Read Mark 1:1-8. What stood out to you in this reading of the text?
The image that stood out to me from today's devotional message was the bucket of cold water. What a baptism! It might be more accurate to call it a pre-baptism admonition to "Repent!".
As uncomfortable as it would be to be doused with cold water, it might be just the reminder I need.
I'm a hard pass on the cold water dousing, especially in these temperatures! ☃️
I have been thinking about what it really means to "prepare ye the way of the Lord". I am doing a lot of preparing these days - shopping, wrapping, planning, cooking, etc. They keep me busy but these jobs are something concrete I can do to get ready for our family Christmas celebration. But what do I do to "prepare for the Lord?" How do I make straight the paths for his coming? Obviously, Mark is not talking about a literal road. So how do I make my heart ready for Jesus? What is in the pathways to my heart that I need to straighten out first?
I pray, I read, I discuss, I think, I try to give, to be loving. But I don't know, somehow my heart doesn't feel ready. It would be nice if I had a prescription. I know I am "ensnared" to some degree by these other preparations, but I don't think that's everything that's wrong. I would like to "will" this state of readiness, but I don't think it happens that way. But how?
Gina, your comment really has me thinking: "What is in the pathways to my heart that I need to straighten out first?" That is a PROFOUND application of the verse! I must give this some contemplation in light of my own heart. Sometimes, I tangle myself into knots, that's for certain (usually when I'm trying to get everything "just right")!
I always thought of this verse meaning we had to work for justice to get society ready for the pathway for Christ. I never thought about this verse applying to what's in myself that needs to be straightened out! Now that you've mentioned it, it seems so obvious. Of course, we need to start in our own hearts.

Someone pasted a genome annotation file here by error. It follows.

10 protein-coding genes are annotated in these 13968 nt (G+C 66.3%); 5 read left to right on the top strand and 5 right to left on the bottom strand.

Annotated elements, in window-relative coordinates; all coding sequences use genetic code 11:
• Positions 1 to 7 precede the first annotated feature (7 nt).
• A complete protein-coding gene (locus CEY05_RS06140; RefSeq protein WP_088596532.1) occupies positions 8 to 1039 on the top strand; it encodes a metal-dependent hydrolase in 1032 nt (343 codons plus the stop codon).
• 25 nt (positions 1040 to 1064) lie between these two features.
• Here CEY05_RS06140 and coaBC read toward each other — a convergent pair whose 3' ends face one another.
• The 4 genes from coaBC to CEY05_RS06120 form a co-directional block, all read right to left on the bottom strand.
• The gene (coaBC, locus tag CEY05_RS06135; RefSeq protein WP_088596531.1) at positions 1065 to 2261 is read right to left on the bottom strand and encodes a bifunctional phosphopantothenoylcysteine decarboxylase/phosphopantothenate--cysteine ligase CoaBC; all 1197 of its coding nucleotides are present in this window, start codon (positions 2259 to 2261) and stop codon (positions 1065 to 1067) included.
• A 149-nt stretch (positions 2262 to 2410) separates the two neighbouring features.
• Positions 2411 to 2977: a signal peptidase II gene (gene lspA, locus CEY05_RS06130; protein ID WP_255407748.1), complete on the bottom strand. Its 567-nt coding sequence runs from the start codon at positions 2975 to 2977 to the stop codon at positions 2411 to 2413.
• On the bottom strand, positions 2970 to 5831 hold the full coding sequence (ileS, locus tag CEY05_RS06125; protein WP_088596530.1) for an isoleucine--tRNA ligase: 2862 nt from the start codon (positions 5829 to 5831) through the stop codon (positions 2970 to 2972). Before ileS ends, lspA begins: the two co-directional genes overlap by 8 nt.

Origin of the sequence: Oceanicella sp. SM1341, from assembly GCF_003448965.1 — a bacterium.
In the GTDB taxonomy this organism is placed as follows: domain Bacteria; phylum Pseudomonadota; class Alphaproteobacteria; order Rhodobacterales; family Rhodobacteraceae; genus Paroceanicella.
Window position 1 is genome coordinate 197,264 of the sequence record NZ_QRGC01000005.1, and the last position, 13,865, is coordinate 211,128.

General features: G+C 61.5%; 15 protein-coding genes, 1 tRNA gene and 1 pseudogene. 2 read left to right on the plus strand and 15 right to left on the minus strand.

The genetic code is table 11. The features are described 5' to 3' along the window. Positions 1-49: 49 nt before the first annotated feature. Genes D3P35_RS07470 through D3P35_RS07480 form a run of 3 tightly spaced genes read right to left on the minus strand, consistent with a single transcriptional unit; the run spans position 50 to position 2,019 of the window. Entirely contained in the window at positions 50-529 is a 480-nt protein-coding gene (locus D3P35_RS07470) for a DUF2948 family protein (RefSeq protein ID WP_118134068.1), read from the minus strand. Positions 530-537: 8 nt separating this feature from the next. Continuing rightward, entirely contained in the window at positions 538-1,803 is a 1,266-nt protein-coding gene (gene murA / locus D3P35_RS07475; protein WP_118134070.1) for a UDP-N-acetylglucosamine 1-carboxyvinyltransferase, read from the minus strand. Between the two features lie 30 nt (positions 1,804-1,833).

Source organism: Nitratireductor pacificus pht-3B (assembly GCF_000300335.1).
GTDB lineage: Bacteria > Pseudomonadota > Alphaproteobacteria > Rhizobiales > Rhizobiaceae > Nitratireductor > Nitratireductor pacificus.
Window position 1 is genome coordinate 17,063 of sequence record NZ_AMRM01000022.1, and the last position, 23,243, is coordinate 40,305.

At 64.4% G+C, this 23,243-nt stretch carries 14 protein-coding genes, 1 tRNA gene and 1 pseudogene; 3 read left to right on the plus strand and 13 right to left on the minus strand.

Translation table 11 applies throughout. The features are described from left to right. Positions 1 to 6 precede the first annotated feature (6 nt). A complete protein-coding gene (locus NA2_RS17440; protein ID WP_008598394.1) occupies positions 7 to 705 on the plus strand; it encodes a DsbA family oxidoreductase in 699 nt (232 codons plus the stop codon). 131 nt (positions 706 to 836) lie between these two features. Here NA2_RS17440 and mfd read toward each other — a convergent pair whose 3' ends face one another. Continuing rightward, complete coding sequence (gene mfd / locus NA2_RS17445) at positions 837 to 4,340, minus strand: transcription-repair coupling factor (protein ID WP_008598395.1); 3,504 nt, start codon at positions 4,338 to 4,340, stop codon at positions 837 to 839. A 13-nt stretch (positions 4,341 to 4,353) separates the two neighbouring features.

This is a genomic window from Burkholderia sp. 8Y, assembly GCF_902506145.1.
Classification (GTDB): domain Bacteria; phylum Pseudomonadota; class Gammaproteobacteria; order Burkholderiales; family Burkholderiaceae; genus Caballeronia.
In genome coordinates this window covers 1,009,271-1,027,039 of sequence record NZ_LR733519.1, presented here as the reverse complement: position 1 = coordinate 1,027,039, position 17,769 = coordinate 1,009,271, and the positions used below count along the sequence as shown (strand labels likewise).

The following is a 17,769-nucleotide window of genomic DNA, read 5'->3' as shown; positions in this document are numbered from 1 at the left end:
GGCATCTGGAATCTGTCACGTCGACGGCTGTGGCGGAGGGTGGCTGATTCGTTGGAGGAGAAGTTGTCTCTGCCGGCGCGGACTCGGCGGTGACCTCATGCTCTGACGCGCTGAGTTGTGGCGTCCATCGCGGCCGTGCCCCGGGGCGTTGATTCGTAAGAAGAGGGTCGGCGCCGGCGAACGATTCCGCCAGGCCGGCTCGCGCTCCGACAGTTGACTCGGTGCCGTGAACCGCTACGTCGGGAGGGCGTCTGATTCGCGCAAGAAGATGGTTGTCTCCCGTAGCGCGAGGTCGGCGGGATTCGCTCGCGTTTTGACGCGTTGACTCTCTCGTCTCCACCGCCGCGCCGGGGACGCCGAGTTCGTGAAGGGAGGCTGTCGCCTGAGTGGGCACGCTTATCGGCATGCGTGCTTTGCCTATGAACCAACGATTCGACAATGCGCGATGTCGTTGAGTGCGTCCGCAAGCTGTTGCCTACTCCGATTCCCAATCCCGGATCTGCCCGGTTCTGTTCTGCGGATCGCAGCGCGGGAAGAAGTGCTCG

I am humbled and encouraged by your reflection! Thank you!
Did anyone else hear the Godspell song in their heads while reading the verse that includes “Prepare ye the way of the Lord”? I was hearing, “Pre--ee--ee--pare ye the way of the Lord,” so I watched it on YouTube. Great song! I got sidetracked by the 1970s presentation, though. The 1970s were a unique time in artistic expression. (What were we thinking?!!)
In the Bible verses, Mark paints a vivid portrait of John the Baptizer. He was a man living in the wilderness, a man whose spirit seemed wild with anticipation for the appearance of the Son of God. How exciting life would be if we opened our eyes each day to seeing the presence of Christ in everyone!
In the devotional, the author likens the verses from Mark to a Christmas parade. In her comparison, everyone is wild with anticipation for the “VIP in the final car.” I know what the author means, that it would be great if we were all jostling for a spot to see our Lord arrive so that we could celebrate Him. But, I find myself sidetracked again. Evidently, I’m uncomfortable with the image of Jesus in Santa’s vehicle, the usual end of a Christmas parade. I’m not sure what to do with the vision of John the Baptist stopping the parade with a call for us to repent. Around here, the paraders just throw candy.
I’ve been feeling guilty that my mind keeps getting sidetracked from this entry. During my struggle, my eyes landed on this line from the booklet, “Confess those things that ensnare you so that they lose their grip.” Let’s see, the 1970s, parades . . . . Those things are not bad, but I think I need to put my focus on what really matters, and I'm thinking of another Godspell song that does that:
Day by day
Oh, Dear Lord
Three things I pray
To see thee more clearly
Love thee more dearly
Follow thee more nearly
It is so interesting how our culture -- meaning we people -- has created so many ways to distract us from what we really celebrate at Christmas. As we try to make the season more meaningful, sometimes we just end up making it more full.
@amy carroll I've seen several Facebook posts lately about the first Christmas being simple, and it's okay if ours is, too. You are so right, our culture really promotes busyness and consuming. I'm sure there's a happy medium in there somewhere, but it is hard to pinpoint.
Thank you for sharing your thoughts!